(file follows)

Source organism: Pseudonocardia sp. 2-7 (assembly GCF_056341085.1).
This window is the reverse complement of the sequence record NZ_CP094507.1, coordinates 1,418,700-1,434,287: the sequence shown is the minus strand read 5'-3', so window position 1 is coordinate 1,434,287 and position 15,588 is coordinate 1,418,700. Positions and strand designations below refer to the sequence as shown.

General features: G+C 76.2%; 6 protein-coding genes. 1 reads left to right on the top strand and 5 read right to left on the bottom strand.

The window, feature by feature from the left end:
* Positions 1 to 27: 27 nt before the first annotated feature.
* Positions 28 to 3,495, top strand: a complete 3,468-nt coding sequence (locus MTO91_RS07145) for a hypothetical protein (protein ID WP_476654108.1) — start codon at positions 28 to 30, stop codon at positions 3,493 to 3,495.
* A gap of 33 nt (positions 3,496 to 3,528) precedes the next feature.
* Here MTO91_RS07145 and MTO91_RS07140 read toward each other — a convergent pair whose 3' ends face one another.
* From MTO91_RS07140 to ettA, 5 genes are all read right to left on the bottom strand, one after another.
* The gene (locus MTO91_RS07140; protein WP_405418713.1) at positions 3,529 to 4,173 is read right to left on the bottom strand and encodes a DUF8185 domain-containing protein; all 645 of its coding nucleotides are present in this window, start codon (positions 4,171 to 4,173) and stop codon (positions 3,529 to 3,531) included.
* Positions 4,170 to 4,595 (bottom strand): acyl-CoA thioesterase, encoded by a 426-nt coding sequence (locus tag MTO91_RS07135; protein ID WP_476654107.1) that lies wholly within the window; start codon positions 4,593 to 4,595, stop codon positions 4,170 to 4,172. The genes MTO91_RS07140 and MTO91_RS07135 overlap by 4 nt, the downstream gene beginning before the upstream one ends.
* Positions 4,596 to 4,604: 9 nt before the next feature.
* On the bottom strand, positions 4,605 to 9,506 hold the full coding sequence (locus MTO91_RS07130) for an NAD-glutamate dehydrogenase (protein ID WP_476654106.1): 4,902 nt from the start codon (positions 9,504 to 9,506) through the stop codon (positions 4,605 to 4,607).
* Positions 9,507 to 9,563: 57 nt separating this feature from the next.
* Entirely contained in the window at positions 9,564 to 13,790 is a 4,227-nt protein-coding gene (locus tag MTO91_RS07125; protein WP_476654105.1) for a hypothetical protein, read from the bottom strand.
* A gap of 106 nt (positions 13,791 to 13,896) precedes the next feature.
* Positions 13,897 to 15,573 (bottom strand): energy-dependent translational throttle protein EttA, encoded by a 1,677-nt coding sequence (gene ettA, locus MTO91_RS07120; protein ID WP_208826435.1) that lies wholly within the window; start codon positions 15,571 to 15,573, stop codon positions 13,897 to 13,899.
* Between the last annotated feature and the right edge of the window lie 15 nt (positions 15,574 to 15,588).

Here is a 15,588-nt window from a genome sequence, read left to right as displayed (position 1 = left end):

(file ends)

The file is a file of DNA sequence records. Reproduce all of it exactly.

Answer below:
Source organism: Pseudonocardia sp. 2-7 (assembly GCF_056341085.1).
This window is the reverse complement of the sequence record NZ_CP094507.1, coordinates 1,418,700-1,434,287: the sequence shown is the minus strand read 5'-3', so window position 1 is coordinate 1,434,287 and position 15,588 is coordinate 1,418,700. Positions and strand designations below refer to the sequence as shown.

General features: G+C 76.2%; 6 protein-coding genes. 1 reads left to right on the top strand and 5 read right to left on the bottom strand.

The window, feature by feature from the left end:
* Positions 1 to 27: 27 nt before the first annotated feature.
* Positions 28 to 3,495, top strand: a complete 3,468-nt coding sequence (locus MTO91_RS07145) for a hypothetical protein (protein ID WP_476654108.1) — start codon at positions 28 to 30, stop codon at positions 3,493 to 3,495.
* A gap of 33 nt (positions 3,496 to 3,528) precedes the next feature.
* Here MTO91_RS07145 and MTO91_RS07140 read toward each other — a convergent pair whose 3' ends face one another.
* From MTO91_RS07140 to ettA, 5 genes are all read right to left on the bottom strand, one after another.
* The gene (locus MTO91_RS07140; protein WP_405418713.1) at positions 3,529 to 4,173 is read right to left on the bottom strand and encodes a DUF8185 domain-containing protein; all 645 of its coding nucleotides are present in this window, start codon (positions 4,171 to 4,173) and stop codon (positions 3,529 to 3,531) included.
* Positions 4,170 to 4,595 (bottom strand): acyl-CoA thioesterase, encoded by a 426-nt coding sequence (locus tag MTO91_RS07135; protein ID WP_476654107.1) that lies wholly within the window; start codon positions 4,593 to 4,595, stop codon positions 4,170 to 4,172. The genes MTO91_RS07140 and MTO91_RS07135 overlap by 4 nt, the downstream gene beginning before the upstream one ends.
* Positions 4,596 to 4,604: 9 nt before the next feature.
* On the bottom strand, positions 4,605 to 9,506 hold the full coding sequence (locus MTO91_RS07130) for an NAD-glutamate dehydrogenase (protein ID WP_476654106.1): 4,902 nt from the start codon (positions 9,504 to 9,506) through the stop codon (positions 4,605 to 4,607).
* Positions 9,507 to 9,563: 57 nt separating this feature from the next.
* Entirely contained in the window at positions 9,564 to 13,790 is a 4,227-nt protein-coding gene (locus tag MTO91_RS07125; protein WP_476654105.1) for a hypothetical protein, read from the bottom strand.
* A gap of 106 nt (positions 13,791 to 13,896) precedes the next feature.
* Positions 13,897 to 15,573 (bottom strand): energy-dependent translational throttle protein EttA, encoded by a 1,677-nt coding sequence (gene ettA, locus MTO91_RS07120; protein ID WP_208826435.1) that lies wholly within the window; start codon positions 15,571 to 15,573, stop codon positions 13,897 to 13,899.
* Between the last annotated feature and the right edge of the window lie 15 nt (positions 15,574 to 15,588).

Here is a 15,588-nt window from a genome sequence, read left to right as displayed (position 1 = left end):